Since the 1990s China has seen a dramatic increase in the number of men seeking treatment for impotence. Everett Yuehong Zhang argues in The Impotence Epidemic that this trend represents changing public attitudes about sexuality in an increasingly globalized China. In this ethnography he shifts discussions of impotence as a purely neurovascular phenomenon to a social one. Zhang contextualizes impotence within the social changes brought by recent economic reform and through the production of various desires in post-Maoist China. Based on interviews with 350 men and their partners from Beijing and Chengdu, and concerned with de-mystifying and de-stigmatizing impotence, Zhang suggests that the impotence epidemic represents not just trauma and suffering, but also a contagion of individualized desire and an affirmation for living a full life. For Zhang, studying male impotence in China is one way to comprehend the unique experience of Chinese modernity.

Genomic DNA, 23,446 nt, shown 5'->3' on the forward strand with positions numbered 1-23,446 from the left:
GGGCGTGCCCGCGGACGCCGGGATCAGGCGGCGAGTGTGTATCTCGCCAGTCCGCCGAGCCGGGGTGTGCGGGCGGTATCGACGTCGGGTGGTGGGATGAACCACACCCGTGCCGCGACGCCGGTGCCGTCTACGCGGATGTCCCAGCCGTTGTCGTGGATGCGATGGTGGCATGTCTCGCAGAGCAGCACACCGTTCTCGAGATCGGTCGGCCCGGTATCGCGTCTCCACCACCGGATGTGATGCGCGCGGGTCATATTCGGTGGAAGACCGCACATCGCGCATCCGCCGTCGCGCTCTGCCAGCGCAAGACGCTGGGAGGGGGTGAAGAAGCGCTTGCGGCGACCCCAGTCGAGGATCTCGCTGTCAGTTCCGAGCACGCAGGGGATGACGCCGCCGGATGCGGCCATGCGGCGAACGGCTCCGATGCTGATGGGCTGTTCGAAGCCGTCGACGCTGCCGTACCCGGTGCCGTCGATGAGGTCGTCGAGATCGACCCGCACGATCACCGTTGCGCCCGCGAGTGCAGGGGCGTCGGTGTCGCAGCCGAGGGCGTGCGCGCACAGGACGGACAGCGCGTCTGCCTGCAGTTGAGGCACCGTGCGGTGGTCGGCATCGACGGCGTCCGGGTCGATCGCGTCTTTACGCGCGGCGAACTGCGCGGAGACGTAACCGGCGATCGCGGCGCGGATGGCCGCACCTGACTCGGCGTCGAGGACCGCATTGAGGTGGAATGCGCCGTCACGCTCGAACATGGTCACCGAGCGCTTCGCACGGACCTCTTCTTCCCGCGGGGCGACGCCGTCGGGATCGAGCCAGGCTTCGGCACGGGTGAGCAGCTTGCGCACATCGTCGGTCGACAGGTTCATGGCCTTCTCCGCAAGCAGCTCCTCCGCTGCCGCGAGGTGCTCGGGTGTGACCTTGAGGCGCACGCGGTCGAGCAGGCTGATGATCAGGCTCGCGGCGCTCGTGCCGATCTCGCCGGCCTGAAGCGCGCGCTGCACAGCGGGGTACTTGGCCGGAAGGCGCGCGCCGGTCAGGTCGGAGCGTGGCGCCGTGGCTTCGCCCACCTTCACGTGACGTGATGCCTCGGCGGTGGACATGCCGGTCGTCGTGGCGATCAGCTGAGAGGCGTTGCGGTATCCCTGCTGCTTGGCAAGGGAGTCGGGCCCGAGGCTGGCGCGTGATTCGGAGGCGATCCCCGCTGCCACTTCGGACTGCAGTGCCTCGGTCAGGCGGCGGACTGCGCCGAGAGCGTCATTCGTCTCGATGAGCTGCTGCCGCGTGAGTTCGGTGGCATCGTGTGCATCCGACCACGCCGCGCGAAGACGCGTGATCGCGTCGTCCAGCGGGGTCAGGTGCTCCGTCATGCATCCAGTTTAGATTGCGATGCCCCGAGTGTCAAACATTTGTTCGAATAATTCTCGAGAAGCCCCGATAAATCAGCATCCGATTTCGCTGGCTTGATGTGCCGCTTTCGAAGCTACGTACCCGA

New Books - July
The Strange Case of the Rickety Cossack by
In his new bookThe Strange Case of the Rickety Cossack, human paleoanthropologist Ian Tattersall argues that a long tradition of "human exceptionalism" in paleoanthropology has distorted the picture of human evolution. Drawing partly on his own career--from young scientist in awe of his elders to crotchety elder statesman--Tattersall offers an idiosyncratic look at the competitive world of paleoanthropology, beginning with Charles Darwin 150 years ago, and continuing through the Leakey dynasty in Africa, and concluding with the latest astonishing findings in the Caucasus. The book's title refers to the 1856 discovery of a clearly very old skull cap in Germany's Neander Valley. The possessor had a brain as large as a modern human, but a heavy low braincase with a prominent brow ridge. Scientists tried hard to explain away the inconvenient possibility that this was not actually our direct relative. One extreme interpretation suggested that the preserved leg bones were curved by both rickets, and by a life on horseback. The pain of the unfortunate individual's affliction had caused him to chronically furrow his brow in agony, leading to the excessive development of bone above the eye sockets. The subsequent history of human evolutionary studies is full of similarly fanciful interpretations. With tact and humor, Tattersall concludes that we are not the perfected products of natural processes, but instead the result of substantial doses of random happenstance.